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Poetry

The purple plant of abstinence
grows in the murky shade

gnaws at the caterpillar
with its thorny teeth

and snarls at its mealy flesh
noli me tangere

as if to crawl along its spiny hands
the index finger stained with negatives

were death, the sour wash of corpses
circling down the winding drain

that rusty compass of our being
like the one I used in my geometry

and still the nurse insists you fill
the questionnaire up to the brim

and drink its bitterness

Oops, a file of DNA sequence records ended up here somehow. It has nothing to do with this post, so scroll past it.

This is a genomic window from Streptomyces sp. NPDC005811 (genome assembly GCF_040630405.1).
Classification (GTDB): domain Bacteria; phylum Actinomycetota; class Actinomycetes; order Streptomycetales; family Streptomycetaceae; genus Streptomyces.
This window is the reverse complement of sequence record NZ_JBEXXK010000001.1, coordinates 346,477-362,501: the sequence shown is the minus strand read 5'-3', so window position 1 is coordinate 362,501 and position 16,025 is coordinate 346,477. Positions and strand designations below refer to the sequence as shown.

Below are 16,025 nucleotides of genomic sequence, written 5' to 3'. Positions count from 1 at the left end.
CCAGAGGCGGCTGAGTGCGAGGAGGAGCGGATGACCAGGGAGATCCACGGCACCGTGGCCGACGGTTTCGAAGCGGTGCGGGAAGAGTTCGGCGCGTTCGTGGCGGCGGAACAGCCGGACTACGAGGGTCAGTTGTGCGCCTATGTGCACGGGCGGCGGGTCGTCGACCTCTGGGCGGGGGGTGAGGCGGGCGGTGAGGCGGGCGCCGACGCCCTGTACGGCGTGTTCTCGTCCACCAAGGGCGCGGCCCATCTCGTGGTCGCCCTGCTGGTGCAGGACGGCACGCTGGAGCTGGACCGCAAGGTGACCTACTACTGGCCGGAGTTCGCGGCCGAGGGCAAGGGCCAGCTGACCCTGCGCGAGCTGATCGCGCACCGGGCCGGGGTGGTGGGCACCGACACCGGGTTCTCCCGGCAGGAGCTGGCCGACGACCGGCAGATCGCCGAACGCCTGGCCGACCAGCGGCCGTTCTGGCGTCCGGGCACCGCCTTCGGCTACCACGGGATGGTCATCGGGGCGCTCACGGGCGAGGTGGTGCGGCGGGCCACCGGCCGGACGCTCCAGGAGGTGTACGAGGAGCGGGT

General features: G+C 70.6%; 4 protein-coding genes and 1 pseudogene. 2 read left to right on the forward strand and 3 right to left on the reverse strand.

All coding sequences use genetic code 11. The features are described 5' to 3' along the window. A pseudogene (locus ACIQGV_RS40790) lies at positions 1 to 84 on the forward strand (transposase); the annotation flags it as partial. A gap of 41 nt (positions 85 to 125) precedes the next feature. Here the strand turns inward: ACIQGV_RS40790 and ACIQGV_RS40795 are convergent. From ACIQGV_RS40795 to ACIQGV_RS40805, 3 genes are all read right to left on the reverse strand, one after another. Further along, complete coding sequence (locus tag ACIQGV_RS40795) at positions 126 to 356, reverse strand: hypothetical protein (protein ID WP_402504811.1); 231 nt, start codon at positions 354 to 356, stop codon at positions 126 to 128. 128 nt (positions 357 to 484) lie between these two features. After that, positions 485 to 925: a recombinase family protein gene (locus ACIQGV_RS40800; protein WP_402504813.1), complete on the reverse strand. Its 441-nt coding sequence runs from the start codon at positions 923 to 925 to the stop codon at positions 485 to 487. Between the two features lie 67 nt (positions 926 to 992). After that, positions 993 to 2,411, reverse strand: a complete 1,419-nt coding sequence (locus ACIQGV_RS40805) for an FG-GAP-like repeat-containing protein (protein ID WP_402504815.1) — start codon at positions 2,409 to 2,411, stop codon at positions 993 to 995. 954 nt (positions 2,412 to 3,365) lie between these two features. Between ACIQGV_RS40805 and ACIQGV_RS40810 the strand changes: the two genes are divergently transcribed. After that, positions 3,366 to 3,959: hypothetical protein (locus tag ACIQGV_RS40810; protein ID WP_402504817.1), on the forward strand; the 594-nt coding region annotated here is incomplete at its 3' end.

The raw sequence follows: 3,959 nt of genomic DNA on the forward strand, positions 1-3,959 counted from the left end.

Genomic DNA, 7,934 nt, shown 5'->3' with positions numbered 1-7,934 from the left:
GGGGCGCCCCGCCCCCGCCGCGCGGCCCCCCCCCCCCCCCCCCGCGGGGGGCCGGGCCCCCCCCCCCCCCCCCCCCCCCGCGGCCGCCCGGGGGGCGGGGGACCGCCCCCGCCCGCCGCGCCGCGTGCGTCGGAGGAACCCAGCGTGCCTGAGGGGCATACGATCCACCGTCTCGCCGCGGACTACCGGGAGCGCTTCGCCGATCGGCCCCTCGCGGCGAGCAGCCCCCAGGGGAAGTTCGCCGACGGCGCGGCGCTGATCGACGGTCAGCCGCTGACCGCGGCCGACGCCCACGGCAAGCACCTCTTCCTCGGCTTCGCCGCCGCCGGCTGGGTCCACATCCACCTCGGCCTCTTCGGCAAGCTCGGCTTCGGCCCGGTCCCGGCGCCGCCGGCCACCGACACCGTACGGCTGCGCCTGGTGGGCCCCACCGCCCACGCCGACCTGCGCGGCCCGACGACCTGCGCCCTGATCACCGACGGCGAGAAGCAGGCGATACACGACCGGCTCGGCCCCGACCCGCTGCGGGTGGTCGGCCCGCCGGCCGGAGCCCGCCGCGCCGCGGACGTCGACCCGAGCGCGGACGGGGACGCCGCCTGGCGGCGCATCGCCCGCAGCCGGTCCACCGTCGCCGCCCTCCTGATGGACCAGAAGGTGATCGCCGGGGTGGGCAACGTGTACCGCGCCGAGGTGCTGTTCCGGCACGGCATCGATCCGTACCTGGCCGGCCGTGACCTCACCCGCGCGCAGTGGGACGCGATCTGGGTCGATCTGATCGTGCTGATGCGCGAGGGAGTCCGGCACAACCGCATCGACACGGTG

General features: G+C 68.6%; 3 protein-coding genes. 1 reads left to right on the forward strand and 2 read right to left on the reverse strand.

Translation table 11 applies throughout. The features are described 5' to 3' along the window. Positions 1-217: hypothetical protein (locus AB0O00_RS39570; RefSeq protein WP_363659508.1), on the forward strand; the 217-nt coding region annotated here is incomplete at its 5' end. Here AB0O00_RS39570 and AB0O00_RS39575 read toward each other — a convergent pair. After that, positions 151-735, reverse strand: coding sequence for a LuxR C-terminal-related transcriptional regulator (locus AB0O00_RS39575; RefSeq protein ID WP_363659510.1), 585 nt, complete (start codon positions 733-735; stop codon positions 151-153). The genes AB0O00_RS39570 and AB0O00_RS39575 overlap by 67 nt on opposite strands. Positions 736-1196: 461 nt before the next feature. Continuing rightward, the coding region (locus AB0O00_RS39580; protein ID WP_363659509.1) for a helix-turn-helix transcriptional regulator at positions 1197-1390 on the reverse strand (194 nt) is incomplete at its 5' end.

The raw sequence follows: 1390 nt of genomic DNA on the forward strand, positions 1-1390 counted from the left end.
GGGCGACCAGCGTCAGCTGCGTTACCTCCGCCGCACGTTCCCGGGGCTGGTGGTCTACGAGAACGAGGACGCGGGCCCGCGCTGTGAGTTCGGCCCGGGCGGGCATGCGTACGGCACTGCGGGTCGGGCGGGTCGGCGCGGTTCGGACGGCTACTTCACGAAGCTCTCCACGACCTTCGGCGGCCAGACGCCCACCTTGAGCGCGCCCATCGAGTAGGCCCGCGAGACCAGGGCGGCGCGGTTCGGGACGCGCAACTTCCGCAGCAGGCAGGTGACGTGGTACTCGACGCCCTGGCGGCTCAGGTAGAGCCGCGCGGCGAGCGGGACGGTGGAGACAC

its litany of failure and disease

and on the last page
turn the other cheek

there you will leave your liver
limbs, an eyelid or a cornea

but save the heart, its ventricles
its bloody passions and its tricks

for me, in case one afternoon
I should desire it

—question not the need—
who does not tremble at

the heartlessness here
where we thrive and live?

Now, when the rhododendron
is in fuchsia bloom

and earlier than the season
fireflies are glistening among the trees

and from the darkness bullfrogs sound
their ancient throbbing from a distant pond

I linger in the moonlight and its rays
give substance to my shadow

and my body shape.

 


The Image archive is supported in part by an award from the National Endowment for the Arts.

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